Over the years, Kalle Bhai has become Chanderi’s favourite man and a history book! He picked his passion of history and converted it into his occupation. He is now a certified tourist guide, who is extremely popular among foreign tourists. Kalle Bhai is also a calligrapher, an artist, a handloom activist, a numismatist and a historian, of course. In fact, so much is his love for history that he has led several excavations in Chanderi, especially in Raj Mahal, independently (or asked INTACH to carry out an excavation). It was during these excavations that he found several ancient coins, utensils and pieces of Chanderi’s history.
It was while reading up about the history of Chanderi that Kalle Bhai also learnt about the ancient lifestyle which highly impressed him. He understood how the town had evolved, and how its people had very intelligently and consciously built it, using only the locally available material such as stones from the surrounding mountains. And the mountains weren’t just carelessly broken down. There was a thought behind it. They chiseled those parts of the mountain where rainwater could be collected. This ensured that if there was no rainfall some season/year, they could use the harvested water. In case of excess rain, they could easily divert the water into the river without letting it overflow into the town. The people of Chanderi had created a system within the environment so that all their needs could be met without harming the nature in any manner.
Unfortunately, urban planning today hardly is all about erasing the heritage and replacing it with concrete jungles.
“Do you think the recent Chennai floods was a natural calamity? No, it was a manmade disaster. For the sake of the city’s development, river banks have been covered with cement. Our ancestors consciously left a path for flowing water but we have erected houses over it today. Now that we have ignored our ancestors’ knowledge and destroyed our nature, the nature has to take its revenge too,” says Kalle Bhai, adding that the younger generation doesn’t understand this. “They just call our ancestors ignorant and superstitious. However, that’s completely untrue. Our ancestors were, in fact, far more connected with the environment than we are, and not just physically but even spiritually,” he adds.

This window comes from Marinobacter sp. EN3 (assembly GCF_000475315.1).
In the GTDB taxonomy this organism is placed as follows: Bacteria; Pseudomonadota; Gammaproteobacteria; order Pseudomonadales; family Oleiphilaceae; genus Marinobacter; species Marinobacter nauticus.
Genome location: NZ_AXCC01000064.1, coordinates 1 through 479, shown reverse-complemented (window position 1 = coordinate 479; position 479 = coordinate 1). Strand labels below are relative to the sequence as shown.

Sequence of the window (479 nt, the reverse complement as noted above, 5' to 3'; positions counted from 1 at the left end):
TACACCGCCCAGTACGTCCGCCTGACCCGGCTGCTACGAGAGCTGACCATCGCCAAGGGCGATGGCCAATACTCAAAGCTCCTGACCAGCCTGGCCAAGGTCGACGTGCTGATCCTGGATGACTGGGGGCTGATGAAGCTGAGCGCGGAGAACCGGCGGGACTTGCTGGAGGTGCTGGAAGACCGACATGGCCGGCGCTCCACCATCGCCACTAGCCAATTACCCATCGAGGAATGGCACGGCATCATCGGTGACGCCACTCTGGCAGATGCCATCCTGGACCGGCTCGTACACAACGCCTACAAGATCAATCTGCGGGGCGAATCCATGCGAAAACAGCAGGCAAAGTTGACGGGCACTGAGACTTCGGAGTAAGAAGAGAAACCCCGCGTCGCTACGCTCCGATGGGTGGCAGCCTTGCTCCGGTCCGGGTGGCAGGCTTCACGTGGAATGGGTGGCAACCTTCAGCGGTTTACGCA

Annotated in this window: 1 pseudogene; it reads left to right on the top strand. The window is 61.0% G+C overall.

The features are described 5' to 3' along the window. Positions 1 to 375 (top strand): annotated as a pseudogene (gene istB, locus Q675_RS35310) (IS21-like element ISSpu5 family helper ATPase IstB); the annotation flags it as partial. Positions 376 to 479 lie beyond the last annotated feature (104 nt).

To prove his point, Kalle Bhai gives the example of various ancient civilisations around the world. Gods and goddesses were always symbols of nature. Somebody worshipped the sun, somebody else worshipped the moon. The ocean had its own god and rain had its own.
“Do you think all of these were just stories? No, these promoted respect for the nature among the people,” says Kalle Bhai, quoting Lord Shiva’s family. Lord Shiva carried a snake around his neck. His sons rode on eagle and rat, respectively, while his wife Goddess Parvati’s vehicle was a tiger. Shiva, himself, rode on a bull. “If you think of it, all of these animals are each other’s enemies but they lived together.”
Nature says the same! We’re all connected to each other. However, today we have forgotten the morals hidden in these mythological stories, and have disconnected ourselves from nature. Thus inviting our own destruction.
What we need today is to understand the knowledge that our ancestors held and use that information to save our culture and our heritage. This is the path that if we take, we can conserve our planet and protect our nature.